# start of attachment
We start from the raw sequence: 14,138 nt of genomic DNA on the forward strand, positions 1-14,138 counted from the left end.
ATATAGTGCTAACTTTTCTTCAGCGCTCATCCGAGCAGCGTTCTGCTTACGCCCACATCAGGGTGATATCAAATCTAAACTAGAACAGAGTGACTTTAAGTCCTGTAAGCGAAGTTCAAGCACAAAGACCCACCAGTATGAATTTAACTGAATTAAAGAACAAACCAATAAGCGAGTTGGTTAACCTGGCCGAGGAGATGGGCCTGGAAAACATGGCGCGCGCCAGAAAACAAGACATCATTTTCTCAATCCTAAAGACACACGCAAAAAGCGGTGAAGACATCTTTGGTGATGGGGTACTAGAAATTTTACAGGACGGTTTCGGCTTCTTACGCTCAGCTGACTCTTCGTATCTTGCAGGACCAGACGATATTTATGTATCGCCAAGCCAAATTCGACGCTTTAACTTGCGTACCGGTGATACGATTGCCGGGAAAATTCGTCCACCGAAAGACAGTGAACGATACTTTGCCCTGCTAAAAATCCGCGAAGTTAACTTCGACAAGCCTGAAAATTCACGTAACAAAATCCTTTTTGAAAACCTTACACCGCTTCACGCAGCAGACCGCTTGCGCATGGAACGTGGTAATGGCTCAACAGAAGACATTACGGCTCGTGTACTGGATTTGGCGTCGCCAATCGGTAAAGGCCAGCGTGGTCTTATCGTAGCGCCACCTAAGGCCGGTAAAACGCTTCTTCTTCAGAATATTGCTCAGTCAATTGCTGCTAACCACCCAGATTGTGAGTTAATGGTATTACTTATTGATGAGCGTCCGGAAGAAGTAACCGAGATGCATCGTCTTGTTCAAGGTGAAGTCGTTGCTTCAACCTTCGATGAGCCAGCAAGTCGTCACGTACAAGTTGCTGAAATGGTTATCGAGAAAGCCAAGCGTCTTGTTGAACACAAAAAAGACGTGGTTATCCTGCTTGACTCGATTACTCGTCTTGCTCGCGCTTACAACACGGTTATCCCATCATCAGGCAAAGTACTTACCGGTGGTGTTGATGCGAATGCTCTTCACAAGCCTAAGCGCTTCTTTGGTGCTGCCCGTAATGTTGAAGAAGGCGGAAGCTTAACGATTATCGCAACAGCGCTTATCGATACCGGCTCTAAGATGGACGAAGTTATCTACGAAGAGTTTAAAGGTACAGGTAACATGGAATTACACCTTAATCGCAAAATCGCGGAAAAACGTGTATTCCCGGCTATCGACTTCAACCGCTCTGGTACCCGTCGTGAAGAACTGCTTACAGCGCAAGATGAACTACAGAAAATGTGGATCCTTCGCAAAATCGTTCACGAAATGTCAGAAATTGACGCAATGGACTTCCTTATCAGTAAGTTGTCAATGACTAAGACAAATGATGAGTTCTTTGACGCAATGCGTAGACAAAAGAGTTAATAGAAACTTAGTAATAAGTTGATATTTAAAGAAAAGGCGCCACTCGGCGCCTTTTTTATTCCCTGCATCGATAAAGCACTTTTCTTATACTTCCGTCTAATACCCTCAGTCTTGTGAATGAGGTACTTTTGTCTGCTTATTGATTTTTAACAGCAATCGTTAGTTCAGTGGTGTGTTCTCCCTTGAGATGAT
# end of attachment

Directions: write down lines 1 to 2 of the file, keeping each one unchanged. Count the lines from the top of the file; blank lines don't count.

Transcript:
We start from the raw sequence: 14,138 nt of genomic DNA on the forward strand, positions 1-14,138 counted from the left end.
ATATAGTGCTAACTTTTCTTCAGCGCTCATCCGAGCAGCGTTCTGCTTACGCCCACATCAGGGTGATATCAAATCTAAACTAGAACAGAGTGACTTTAAGTCCTGTAAGCGAAGTTCAAGCACAAAGACCCACCAGTATGAATTTAACTGAATTAAAGAACAAACCAATAAGCGAGTTGGTTAACCTGGCCGAGGAGATGGGCCTGGAAAACATGGCGCGCGCCAGAAAACAAGACATCATTTTCTCAATCCTAAAGACACACGCAAAAAGCGGTGAAGACATCTTTGGTGATGGGGTACTAGAAATTTTACAGGACGGTTTCGGCTTCTTACGCTCAGCTGACTCTTCGTATCTTGCAGGACCAGACGATATTTATGTATCGCCAAGCCAAATTCGACGCTTTAACTTGCGTACCGGTGATACGATTGCCGGGAAAATTCGTCCACCGAAAGACAGTGAACGATACTTTGCCCTGCTAAAAATCCGCGAAGTTAACTTCGACAAGCCTGAAAATTCACGTAACAAAATCCTTTTTGAAAACCTTACACCGCTTCACGCAGCAGACCGCTTGCGCATGGAACGTGGTAATGGCTCAACAGAAGACATTACGGCTCGTGTACTGGATTTGGCGTCGCCAATCGGTAAAGGCCAGCGTGGTCTTATCGTAGCGCCACCTAAGGCCGGTAAAACGCTTCTTCTTCAGAATATTGCTCAGTCAATTGCTGCTAACCACCCAGATTGTGAGTTAATGGTATTACTTATTGATGAGCGTCCGGAAGAAGTAACCGAGATGCATCGTCTTGTTCAAGGTGAAGTCGTTGCTTCAACCTTCGATGAGCCAGCAAGTCGTCACGTACAAGTTGCTGAAATGGTTATCGAGAAAGCCAAGCGTCTTGTTGAACACAAAAAAGACGTGGTTATCCTGCTTGACTCGATTACTCGTCTTGCTCGCGCTTACAACACGGTTATCCCATCATCAGGCAAAGTACTTACCGGTGGTGTTGATGCGAATGCTCTTCACAAGCCTAAGCGCTTCTTTGGTGCTGCCCGTAATGTTGAAGAAGGCGGAAGCTTAACGATTATCGCAACAGCGCTTATCGATACCGGCTCTAAGATGGACGAAGTTATCTACGAAGAGTTTAAAGGTACAGGTAACATGGAATTACACCTTAATCGCAAAATCGCGGAAAAACGTGTATTCCCGGCTATCGACTTCAACCGCTCTGGTACCCGTCGTGAAGAACTGCTTACAGCGCAAGATGAACTACAGAAAATGTGGATCCTTCGCAAAATCGTTCACGAAATGTCAGAAATTGACGCAATGGACTTCCTTATCAGTAAGTTGTCAATGACTAAGACAAATGATGAGTTCTTTGACGCAATGCGTAGACAAAAGAGTTAATAGAAACTTAGTAATAAGTTGATATTTAAAGAAAAGGCGCCACTCGGCGCCTTTTTTATTCCCTGCATCGATAAAGCACTTTTCTTATACTTCCGTCTAATACCCTCAGTCTTGTGAATGAGGTACTTTTGTCTGCTTATTGATTTTTAACAGCAATCGTTAGTTCAGTGGTGTGTTCTCCCTTGAGATGAT